Android Gaming Linux

How to Run Android Apps and Games on Linux

Christian Cawley Updated 05-03-2020

Want to run Android apps on Linux? How about play Android games? Several options are available, but the one that works the best is Anbox. This is a tool that runs your favorite Android apps on Linux without emulation.


Here’s how to use Anbox to run Android apps on your Linux PC today.

Meet Anbox, Your “Android in a Box”

Having access to your preferred Android apps and games brings an exciting new dimension of productivity to Linux. Mobile apps are, by design, a lot simpler than those found on desktop operating systems.

This could be just what you’re looking for to improve desktop productivity!

Meanwhile, mobile games are becoming increasingly sophisticated. It makes sense that you might want to continue playing on a different device. This is especially true considering the limited battery life of a phone or tablet.

Several macOS and Windows tools are available for running Android apps (such as Bluestacks) but this isn’t available for Linux.


Instead, Linux users should try Anbox, a free and open source tool to run Android apps on Linux. It’s based on the latest version from the Android Open Source Project (AOSP) and offers a window-based Android environment.

Anbox uses containers to separate Android from the host operating system, enabling you to run Android games on Linux

That’s not all; Anbox has no limits, so in theory you can run any Android app on Linux. There’s no hardware virtualization either, so Anbox works as well on a laptop or desktop, whatever the system spec.

Which Linux Distros Support Snap?

Although free to use, Anbox comes as a snap package. This means that the binary and any dependencies are included in a single package, easing installation. Unfortunately, it means that your Linux OS cannot use Anbox unless it can unpackage and install snaps.


The snapd service is required to install snaps, and this is compatible with Linux distributions such as:

  • Arch Linux
  • Debian
  • Fedora
  • Gentoo
  • Linux Mint
  • Manjaro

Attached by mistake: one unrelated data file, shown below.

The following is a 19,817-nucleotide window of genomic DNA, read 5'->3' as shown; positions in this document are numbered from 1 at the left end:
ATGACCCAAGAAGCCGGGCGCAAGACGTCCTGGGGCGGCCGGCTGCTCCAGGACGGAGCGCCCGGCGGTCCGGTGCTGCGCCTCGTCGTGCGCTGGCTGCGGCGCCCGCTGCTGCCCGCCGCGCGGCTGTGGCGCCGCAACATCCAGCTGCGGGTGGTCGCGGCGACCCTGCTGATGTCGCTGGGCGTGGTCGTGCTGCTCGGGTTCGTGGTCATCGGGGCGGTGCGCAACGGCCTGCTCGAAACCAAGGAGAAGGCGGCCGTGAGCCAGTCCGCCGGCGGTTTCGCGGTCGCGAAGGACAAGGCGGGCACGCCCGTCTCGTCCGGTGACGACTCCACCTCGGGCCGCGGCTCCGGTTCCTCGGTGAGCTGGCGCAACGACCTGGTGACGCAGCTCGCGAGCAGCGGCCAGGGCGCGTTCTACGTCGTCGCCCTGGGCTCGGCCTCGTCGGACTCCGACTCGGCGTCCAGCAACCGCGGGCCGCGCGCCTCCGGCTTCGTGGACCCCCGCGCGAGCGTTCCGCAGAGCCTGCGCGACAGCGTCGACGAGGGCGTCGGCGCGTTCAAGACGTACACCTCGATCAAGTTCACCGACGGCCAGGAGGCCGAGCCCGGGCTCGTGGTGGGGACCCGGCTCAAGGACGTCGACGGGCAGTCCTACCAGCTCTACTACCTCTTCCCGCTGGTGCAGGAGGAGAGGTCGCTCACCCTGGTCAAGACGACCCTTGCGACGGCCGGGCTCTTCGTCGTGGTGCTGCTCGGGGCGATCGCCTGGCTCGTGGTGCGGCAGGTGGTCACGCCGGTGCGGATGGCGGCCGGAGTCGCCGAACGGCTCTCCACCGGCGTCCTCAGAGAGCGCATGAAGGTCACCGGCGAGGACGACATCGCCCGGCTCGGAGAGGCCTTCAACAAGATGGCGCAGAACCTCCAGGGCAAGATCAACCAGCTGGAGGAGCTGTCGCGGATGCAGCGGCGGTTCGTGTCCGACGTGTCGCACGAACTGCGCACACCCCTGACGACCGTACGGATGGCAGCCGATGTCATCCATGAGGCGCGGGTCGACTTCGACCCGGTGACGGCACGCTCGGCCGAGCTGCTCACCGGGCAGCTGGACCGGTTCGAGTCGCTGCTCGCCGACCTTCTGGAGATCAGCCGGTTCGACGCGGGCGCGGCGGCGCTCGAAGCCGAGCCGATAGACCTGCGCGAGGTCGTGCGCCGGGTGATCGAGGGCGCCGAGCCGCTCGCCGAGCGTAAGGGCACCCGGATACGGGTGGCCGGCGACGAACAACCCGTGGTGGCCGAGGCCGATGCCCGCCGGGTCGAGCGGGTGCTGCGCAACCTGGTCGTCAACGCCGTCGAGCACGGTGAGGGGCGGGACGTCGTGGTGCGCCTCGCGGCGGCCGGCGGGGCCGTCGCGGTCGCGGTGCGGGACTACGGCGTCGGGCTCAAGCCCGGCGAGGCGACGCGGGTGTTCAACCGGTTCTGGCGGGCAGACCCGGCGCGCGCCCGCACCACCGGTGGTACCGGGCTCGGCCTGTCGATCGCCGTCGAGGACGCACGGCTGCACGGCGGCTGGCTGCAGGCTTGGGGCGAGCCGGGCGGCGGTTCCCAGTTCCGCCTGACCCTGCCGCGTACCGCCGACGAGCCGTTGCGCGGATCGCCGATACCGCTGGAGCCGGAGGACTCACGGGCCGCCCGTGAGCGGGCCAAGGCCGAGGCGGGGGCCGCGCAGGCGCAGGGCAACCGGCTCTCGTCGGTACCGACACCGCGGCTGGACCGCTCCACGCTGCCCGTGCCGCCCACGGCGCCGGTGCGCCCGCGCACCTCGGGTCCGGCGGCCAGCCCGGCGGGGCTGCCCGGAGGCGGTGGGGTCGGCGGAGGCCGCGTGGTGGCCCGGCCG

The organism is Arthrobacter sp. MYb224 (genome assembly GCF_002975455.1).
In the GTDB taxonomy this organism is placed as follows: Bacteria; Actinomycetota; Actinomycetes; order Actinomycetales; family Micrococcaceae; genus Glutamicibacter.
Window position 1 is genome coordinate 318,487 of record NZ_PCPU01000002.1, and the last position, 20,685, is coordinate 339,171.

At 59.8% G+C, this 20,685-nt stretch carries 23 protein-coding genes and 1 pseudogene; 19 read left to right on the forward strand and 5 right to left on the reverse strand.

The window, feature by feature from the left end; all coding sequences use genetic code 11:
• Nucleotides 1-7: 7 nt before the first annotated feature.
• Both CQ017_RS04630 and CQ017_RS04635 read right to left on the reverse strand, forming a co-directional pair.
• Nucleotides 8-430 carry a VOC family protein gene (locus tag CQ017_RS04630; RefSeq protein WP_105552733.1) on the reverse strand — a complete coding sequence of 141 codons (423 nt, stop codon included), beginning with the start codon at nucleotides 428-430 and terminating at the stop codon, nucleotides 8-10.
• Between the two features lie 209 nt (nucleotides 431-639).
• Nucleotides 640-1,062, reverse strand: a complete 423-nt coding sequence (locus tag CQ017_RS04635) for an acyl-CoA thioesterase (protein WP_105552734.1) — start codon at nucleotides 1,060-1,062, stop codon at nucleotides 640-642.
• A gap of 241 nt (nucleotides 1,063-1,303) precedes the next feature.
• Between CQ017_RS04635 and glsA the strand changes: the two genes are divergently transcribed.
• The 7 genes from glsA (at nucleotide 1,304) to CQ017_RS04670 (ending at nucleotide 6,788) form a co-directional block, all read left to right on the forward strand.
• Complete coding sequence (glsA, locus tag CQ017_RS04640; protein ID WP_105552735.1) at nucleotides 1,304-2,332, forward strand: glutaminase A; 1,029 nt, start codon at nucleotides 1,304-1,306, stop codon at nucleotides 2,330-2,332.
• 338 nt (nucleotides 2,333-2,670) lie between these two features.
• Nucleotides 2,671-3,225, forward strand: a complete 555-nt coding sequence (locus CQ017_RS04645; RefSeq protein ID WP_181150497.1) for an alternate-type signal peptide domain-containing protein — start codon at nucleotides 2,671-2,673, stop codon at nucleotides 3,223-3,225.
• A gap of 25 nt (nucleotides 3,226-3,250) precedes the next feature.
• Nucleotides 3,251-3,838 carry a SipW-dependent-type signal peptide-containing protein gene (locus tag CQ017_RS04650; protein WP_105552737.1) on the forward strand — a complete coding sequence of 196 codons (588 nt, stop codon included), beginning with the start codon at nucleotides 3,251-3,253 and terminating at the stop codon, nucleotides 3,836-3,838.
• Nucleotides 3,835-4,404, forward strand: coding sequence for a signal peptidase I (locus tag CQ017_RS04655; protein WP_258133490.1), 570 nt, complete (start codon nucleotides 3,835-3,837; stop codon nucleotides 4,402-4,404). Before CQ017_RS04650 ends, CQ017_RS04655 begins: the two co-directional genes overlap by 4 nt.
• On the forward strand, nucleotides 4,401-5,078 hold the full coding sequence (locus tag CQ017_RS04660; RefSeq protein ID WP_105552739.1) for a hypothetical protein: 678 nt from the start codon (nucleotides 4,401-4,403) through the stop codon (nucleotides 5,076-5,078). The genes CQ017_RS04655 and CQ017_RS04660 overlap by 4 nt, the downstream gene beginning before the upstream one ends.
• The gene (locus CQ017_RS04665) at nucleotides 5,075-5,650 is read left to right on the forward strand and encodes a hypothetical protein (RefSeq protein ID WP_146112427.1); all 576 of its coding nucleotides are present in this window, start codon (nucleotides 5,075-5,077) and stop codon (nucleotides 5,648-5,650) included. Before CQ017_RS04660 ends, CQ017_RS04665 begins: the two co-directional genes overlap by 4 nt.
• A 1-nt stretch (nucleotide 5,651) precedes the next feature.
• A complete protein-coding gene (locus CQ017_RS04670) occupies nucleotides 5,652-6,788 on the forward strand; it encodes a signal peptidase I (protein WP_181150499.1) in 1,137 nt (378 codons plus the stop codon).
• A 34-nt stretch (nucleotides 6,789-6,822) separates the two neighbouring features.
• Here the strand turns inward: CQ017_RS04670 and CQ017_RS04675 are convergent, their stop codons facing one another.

• openSUSE
  • Solus
  • Ubuntu

In Ubuntu, snapd comes pre-installed from 14.04 onwards. You’ll find full details for your distro at the Snapcraft website.

To install snapd, use the following terminal command:

sudo apt install snapd

Wait until the installation completes before proceeding. Note that while snapd runs or is preinstalled with the above distros, Anbox is official supported on:

  • Ubuntu 16.04 LTS (Xenial Xerxes)
  • Ubuntu 18.04 LTS (Bionic Beaver)

Subsequent releases of Ubuntu should also run Anbox. This support means that you’re likely to get better results running Android apps on Ubuntu than other distros.

Installing Anbox on Linux

With the snapd service installed on your Linux PC, you’re ready to install Anbox. Use the following command, which installs everything you need:

snap install --classic anbox-installer && anbox-installer

Enter a password when prompted and the snap package will download.

Shortly after, you’ll see a choice:

  1. Install Anbox
  2. Uninstall Anbox

Setup Anbox to run Android apps on Linux

Should you need to remove the software later, simply re-run the installer command above, and select option 2. In the case of installing Anbox, however, you can proceed with option 1.

Following this, you’ll see a summary of what the installation will do. Take a moment to read through this.

You’ll see that files added from a PPA listed. There should also be a notice that the anbox runtime will autostart when you log into Linux. (This is a software library that enables other software and apps to run.)

Set up Anbox on Linux

If you’re happy with all of this, enter I AGREE and wait for Anbox to install. Once done, follow the instruction to reboot your system before proceeding.

Downloading APK Files to Your Linux PC

With your PC rebooted, you should find Anbox available in your desktop’s menu. Click it to launch— you’ll soon see the Anbox window.

Anbox runs Android apps on Linux

If nothing happens, or you’re stuck on a splash screen with the Starting message, cancel or wait for this to end. Then open a new terminal and enter

anbox session-manager

Next, click the icon in the menu again. A few moments later, Anbox should run. This is a known bug in Ubuntu 16.04-based distributions and shouldn’t affect later distros.

With Anbox running, you’ll see a list of the basic Android apps you can run on Linux, such as Calendar and Email. Simply left click these icons to open them; they’ll appear in new windows that you can resize as required. If you need a browser, the WebView Shell is included.

To add your own apps and games, all you need to do is download (or copy from another device) the appropriate APK files What Is an APK File and What Does It Do? APK stands for Android Package Kit and it's the file format that Android uses for its apps; much like Windows EXE files. Read More . These are installer files, like DEB files (or snaps) in Linux, or EXE files in Windows.

On Android phones and tables, APK files are available via Google Play on Android… but that doesn’t apply on Anbox.

Installing Android Apps on Linux With Anbox

Because the Anbox implementation of Android is not registered, you won’t be able to access (or install) Google Play. So, how can you run Android apps on Ubuntu and other Linux distros with Anbox?

The answer, therefore, is to download and sideload APKs. You’ll find these via Google Play alternatives The 4 Best Google Play Alternatives for Downloading Android Apps Don't want to use the Google Play Store? Or don't have access to it? Here are the best alternative app stores for Android. Read More , but you can also extract APKs from Google Play How to Download an APK from Google Play to Bypass Restrictions Need to get your hands on the installable APK file for an app from Google Play? We got you covered. Read More .